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As America reopens, we’re struggling with our decision-making capabilities. Can you safely swim in your neighbor’s pool on a hot, sunny day? BYOB to a gathering with a few friends? What about getting a haircut? Or eating at a restaurant? This week we discuss what’s considered low to high risk and debate what we’re most comfortable with. Later, we talk about mothers who are quitting their jobs because of coronavirus.

Links mentioned:

Break – Gloria Estafan Wear Your Mask

Camp is Canceled. Three More Months of Family Time. Help.

From Camping To Dining Out: Here’s How Experts Rate The Risks Of 14 Summer Activities

With No Child Care or Summer Camps, Women are Being Edged Out of the Workforce

Reports of Packed Boardwalk in Maryland Spark Social Distancing Concerns

Why Clorox Wipes Are So Hard to Find




5 Replies to “Safety First”

  1. I would love to see the link to the tik tok you mentioned about the graduates in the field. I laughed OUT LOUD so hard at that!!!

  2. The gravitational pull of humans is real. But what feels comfortable to people is different in different cultures. U.S. Americans tend to have a fairly big need for personal space – about 3-4 feet. I lived in China for several years as an English teacher and discovered how real the need is to adjust for that “perfect” distance. At a weekly conversational get-together in the park I found myself talking with a young professional for quite some time. As the person came into my space, I stepped backward ever so slightly. It wasn’t until I was pinned against a bush and couldn’t move back any further that I realized just how uncomfortable it can be to not to be the “right” distance apart. For nearly all of us humans, 6 feet is just too far. (Necessary, but definitely not comfortable.)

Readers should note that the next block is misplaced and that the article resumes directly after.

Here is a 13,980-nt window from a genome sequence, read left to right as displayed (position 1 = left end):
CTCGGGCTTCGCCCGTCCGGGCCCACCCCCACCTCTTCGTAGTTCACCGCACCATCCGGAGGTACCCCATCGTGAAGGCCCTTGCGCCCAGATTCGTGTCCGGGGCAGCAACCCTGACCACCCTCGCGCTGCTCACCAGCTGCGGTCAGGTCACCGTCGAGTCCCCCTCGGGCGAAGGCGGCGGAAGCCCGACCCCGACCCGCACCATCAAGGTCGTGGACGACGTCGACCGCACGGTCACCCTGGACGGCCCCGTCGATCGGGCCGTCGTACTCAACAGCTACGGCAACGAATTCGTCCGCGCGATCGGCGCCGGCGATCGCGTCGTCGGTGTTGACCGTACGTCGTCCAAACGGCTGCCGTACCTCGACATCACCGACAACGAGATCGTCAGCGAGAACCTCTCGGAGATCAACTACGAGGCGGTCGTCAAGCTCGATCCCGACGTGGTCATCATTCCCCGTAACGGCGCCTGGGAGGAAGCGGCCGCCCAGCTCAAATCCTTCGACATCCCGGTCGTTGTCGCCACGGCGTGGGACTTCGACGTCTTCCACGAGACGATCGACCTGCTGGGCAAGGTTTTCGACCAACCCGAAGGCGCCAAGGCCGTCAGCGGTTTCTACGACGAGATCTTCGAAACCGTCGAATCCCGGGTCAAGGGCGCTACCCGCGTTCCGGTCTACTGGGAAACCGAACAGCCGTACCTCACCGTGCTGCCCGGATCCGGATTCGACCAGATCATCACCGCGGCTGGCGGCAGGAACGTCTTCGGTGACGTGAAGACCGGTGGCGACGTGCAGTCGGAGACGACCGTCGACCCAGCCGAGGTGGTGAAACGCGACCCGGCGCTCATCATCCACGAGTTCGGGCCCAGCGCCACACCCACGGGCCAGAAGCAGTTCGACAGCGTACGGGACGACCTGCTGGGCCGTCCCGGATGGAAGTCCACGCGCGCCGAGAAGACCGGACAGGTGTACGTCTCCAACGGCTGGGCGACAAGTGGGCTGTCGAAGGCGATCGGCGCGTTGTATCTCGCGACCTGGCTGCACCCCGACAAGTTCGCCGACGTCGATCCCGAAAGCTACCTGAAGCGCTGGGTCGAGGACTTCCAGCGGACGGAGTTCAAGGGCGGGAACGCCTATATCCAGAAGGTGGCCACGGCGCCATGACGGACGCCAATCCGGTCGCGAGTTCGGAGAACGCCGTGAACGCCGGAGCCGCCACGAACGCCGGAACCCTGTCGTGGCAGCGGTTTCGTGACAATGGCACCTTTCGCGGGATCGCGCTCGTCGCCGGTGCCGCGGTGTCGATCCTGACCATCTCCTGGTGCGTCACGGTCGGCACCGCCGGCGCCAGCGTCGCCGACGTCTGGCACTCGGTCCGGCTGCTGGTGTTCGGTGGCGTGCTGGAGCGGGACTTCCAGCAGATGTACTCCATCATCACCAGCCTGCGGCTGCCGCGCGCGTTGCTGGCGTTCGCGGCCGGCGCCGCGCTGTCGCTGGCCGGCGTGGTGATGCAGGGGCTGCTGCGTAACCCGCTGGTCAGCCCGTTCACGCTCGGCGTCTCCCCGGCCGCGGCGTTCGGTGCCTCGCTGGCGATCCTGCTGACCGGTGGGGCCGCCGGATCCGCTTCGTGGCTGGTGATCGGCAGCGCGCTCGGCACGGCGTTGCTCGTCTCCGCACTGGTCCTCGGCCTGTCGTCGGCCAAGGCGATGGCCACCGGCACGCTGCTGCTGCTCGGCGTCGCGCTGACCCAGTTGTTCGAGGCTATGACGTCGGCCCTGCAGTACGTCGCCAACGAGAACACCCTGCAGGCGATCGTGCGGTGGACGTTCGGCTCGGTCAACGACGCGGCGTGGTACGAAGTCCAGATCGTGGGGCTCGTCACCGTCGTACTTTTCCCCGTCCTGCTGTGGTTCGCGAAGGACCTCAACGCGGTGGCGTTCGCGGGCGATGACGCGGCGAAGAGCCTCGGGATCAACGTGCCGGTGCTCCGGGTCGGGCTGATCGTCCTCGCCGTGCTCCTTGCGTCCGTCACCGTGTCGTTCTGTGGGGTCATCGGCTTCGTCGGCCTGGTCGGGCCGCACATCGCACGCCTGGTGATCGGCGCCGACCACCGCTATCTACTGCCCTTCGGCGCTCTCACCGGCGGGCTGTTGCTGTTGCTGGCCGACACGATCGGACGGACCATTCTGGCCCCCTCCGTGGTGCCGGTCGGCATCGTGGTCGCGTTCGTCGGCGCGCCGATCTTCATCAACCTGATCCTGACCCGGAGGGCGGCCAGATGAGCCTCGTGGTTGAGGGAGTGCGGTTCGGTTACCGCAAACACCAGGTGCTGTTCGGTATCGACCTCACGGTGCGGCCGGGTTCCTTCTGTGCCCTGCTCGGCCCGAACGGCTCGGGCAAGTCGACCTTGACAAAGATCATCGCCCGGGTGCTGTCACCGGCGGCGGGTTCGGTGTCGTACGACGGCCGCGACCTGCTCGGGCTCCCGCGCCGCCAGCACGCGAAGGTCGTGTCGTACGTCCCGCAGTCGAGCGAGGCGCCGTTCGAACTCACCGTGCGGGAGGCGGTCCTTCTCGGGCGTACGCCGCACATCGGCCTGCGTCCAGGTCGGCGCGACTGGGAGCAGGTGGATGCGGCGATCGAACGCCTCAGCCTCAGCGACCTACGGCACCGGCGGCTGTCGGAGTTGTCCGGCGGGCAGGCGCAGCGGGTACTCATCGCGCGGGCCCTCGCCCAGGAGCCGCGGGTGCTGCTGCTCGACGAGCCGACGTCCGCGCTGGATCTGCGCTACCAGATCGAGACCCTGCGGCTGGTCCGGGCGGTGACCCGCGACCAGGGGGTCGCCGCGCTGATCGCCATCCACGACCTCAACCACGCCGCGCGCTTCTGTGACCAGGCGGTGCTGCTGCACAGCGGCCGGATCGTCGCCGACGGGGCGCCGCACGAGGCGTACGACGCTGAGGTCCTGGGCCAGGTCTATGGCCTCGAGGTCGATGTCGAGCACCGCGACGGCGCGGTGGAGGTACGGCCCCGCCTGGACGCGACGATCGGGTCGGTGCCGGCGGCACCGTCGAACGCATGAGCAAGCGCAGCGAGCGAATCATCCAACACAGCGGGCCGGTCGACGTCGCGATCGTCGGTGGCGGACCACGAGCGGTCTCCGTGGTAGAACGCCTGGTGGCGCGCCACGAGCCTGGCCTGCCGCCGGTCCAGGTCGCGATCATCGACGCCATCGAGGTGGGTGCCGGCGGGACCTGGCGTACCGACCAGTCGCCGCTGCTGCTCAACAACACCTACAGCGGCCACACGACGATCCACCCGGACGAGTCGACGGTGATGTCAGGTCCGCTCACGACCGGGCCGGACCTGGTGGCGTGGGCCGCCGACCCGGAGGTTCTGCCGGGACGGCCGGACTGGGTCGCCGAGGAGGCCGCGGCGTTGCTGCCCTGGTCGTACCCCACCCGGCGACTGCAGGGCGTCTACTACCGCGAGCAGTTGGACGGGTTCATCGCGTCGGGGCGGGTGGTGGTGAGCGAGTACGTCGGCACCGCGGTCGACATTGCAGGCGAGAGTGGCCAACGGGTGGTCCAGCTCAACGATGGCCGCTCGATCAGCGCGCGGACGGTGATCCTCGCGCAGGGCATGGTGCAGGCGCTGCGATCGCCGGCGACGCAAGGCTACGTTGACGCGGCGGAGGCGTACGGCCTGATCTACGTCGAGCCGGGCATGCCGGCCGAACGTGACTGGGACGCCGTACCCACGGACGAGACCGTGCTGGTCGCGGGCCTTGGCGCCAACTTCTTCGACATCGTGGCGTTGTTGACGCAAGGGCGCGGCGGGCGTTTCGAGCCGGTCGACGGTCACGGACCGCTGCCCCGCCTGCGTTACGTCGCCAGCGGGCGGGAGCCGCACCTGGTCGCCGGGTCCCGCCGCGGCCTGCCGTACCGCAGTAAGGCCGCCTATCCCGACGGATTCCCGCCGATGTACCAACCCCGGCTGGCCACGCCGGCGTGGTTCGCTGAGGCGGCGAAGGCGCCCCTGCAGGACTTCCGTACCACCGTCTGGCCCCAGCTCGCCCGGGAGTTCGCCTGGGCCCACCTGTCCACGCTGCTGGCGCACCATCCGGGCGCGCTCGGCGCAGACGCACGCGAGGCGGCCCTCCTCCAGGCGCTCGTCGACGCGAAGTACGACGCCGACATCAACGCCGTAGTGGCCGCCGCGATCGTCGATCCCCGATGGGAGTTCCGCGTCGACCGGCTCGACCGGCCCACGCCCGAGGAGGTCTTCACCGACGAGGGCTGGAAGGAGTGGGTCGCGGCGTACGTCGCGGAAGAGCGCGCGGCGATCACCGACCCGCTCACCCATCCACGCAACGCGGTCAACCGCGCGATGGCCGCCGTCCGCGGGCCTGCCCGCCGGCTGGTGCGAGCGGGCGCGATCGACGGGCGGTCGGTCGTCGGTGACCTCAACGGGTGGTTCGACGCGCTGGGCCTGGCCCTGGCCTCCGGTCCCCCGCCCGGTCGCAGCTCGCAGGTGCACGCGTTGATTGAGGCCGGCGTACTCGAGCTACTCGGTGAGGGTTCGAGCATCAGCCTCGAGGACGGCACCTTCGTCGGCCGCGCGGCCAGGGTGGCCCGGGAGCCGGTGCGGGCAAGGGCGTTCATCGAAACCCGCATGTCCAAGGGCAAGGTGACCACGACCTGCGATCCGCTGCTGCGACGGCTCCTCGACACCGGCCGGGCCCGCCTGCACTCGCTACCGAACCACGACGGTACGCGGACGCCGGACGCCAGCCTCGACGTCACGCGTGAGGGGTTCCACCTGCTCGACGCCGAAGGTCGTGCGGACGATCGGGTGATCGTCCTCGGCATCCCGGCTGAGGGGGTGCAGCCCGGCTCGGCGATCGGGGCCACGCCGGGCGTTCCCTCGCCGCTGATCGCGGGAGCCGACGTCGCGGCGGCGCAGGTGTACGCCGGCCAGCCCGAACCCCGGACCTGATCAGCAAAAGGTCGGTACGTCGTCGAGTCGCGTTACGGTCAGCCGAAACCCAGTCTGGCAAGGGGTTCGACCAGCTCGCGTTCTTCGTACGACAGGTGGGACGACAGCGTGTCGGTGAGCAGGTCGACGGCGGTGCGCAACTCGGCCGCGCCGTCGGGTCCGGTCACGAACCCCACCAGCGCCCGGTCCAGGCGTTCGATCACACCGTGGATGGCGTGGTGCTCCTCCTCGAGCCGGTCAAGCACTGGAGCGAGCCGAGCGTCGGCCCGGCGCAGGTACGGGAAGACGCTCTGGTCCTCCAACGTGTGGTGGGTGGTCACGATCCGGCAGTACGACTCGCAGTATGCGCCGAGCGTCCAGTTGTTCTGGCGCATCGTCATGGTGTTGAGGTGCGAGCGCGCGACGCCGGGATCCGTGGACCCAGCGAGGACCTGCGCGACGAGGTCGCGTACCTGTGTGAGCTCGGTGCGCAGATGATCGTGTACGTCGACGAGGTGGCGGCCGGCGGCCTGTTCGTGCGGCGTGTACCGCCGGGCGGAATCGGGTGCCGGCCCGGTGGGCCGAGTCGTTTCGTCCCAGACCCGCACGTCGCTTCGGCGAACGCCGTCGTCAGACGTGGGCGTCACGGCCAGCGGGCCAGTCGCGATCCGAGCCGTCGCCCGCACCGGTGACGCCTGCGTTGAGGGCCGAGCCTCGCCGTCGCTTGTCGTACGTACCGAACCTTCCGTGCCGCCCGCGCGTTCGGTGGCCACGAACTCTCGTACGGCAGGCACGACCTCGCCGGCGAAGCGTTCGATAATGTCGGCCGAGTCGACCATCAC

1. That’s so interesting – I always assumed we were “close talkers” given how people hover together. 6′ is so far – I’ve decided social distancing is made easier with chairs. Hard to move those!

  3. Hi ladies! I’m catching up on episodes and in this one you mentioned setting up a tent on your neighbors lawn. I have to tell you that when everything closed and we all started working from home my husband pitched a tent in the backyard and that is where I worked from. We put a little rug, a couple folding tables and my 15yo put up some string lights for me. You know what never gets old? Being on zoom and somebody asking “where ARE you?”. Now that school is done The tent is put away and I’m off for the summer but I’ll never forget the coziest office I ever had!

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